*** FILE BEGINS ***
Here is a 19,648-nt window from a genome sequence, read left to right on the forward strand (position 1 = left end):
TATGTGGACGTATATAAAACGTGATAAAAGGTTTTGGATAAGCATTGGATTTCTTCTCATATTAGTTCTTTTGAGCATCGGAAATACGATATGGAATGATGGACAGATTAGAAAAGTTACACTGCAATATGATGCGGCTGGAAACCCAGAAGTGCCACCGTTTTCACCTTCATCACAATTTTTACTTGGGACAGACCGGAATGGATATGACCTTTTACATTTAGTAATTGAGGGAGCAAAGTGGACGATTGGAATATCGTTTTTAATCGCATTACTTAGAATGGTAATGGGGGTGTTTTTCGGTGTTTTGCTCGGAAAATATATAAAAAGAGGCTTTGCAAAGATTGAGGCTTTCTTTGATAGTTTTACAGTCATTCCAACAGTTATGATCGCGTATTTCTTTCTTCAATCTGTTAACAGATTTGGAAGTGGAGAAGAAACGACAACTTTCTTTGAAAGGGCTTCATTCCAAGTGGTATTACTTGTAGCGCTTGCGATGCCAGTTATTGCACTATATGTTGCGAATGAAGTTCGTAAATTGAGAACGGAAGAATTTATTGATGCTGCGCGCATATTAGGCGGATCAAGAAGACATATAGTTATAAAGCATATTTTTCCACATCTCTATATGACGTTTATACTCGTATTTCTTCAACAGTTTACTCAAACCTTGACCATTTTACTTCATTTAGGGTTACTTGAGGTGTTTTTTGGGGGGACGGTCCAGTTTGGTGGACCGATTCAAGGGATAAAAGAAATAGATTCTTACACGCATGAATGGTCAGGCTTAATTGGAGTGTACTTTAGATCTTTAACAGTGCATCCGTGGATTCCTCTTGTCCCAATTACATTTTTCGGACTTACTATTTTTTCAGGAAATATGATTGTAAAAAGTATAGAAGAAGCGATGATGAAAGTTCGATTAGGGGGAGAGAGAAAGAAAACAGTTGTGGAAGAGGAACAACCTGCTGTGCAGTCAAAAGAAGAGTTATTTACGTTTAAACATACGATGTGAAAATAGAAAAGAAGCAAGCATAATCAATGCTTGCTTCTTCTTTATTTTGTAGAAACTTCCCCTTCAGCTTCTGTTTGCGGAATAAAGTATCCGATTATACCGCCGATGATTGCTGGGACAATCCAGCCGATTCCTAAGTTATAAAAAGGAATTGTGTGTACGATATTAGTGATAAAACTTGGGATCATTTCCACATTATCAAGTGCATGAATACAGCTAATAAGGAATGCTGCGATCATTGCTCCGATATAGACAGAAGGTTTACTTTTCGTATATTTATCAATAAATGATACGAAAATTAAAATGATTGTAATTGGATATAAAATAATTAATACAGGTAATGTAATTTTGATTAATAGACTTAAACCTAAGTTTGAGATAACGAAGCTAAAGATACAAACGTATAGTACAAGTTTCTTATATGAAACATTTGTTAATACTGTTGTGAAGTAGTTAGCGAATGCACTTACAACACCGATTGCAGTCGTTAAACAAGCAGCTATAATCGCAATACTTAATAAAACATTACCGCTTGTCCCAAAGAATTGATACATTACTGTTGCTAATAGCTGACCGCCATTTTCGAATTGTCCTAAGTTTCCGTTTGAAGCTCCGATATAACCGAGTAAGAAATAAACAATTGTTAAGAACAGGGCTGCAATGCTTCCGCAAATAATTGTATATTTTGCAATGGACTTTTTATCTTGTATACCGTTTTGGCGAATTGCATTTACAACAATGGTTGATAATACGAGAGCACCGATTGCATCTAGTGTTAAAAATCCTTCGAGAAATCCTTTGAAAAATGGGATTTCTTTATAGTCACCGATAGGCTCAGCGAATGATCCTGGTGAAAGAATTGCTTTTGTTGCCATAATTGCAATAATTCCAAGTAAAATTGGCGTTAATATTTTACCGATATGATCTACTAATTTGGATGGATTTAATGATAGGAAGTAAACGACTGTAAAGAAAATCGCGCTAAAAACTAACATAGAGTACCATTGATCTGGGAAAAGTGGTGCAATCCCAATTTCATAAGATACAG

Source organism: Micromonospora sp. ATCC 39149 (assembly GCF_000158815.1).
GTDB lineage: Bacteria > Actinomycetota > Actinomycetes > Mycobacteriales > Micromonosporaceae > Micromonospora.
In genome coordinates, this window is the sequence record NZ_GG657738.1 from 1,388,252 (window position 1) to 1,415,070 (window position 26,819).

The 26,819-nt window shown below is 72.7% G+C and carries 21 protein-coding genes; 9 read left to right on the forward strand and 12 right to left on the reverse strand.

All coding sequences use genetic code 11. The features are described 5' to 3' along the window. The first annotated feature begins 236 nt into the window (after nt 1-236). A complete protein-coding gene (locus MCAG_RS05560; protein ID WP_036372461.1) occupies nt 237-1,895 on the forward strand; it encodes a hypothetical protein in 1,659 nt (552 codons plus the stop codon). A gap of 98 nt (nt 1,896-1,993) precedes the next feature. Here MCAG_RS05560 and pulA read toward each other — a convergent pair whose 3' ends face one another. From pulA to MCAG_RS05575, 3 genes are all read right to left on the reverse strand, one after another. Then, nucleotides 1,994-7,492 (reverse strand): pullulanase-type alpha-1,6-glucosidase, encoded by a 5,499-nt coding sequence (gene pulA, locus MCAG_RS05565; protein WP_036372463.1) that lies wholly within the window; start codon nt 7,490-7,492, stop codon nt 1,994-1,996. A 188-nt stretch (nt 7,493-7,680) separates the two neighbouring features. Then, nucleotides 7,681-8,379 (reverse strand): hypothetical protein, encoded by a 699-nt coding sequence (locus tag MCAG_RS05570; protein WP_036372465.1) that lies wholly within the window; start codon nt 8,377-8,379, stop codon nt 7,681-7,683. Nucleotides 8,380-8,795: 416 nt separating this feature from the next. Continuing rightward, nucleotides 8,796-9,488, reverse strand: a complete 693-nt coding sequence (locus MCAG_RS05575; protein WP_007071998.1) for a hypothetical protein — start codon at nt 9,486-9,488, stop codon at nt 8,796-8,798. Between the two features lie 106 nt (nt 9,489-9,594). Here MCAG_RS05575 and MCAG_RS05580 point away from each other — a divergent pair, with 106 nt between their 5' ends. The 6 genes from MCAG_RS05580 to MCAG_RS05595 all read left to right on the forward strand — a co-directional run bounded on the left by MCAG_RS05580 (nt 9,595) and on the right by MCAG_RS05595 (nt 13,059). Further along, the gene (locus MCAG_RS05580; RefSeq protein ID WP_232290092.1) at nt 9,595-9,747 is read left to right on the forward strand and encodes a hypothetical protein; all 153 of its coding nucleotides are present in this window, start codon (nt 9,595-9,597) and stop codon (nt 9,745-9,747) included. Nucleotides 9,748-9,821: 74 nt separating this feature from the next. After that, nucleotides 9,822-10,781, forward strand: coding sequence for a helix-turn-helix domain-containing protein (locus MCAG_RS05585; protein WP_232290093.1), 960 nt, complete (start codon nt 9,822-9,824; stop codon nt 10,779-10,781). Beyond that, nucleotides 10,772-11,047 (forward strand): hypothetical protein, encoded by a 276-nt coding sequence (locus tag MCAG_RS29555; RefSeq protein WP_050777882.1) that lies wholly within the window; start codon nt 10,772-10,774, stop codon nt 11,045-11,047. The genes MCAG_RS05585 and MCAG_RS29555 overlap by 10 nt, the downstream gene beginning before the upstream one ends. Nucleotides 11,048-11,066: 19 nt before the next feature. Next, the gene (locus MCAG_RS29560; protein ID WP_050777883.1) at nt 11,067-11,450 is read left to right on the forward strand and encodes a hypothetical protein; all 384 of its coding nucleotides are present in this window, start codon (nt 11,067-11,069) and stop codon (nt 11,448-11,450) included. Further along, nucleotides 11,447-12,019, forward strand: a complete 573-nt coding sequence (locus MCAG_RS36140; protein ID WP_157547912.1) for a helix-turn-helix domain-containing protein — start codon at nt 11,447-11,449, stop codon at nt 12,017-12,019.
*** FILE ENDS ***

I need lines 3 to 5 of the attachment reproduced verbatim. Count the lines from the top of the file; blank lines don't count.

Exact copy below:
Source organism: Micromonospora sp. ATCC 39149 (assembly GCF_000158815.1).
GTDB lineage: Bacteria > Actinomycetota > Actinomycetes > Mycobacteriales > Micromonosporaceae > Micromonospora.
In genome coordinates, this window is the sequence record NZ_GG657738.1 from 1,388,252 (window position 1) to 1,415,070 (window position 26,819).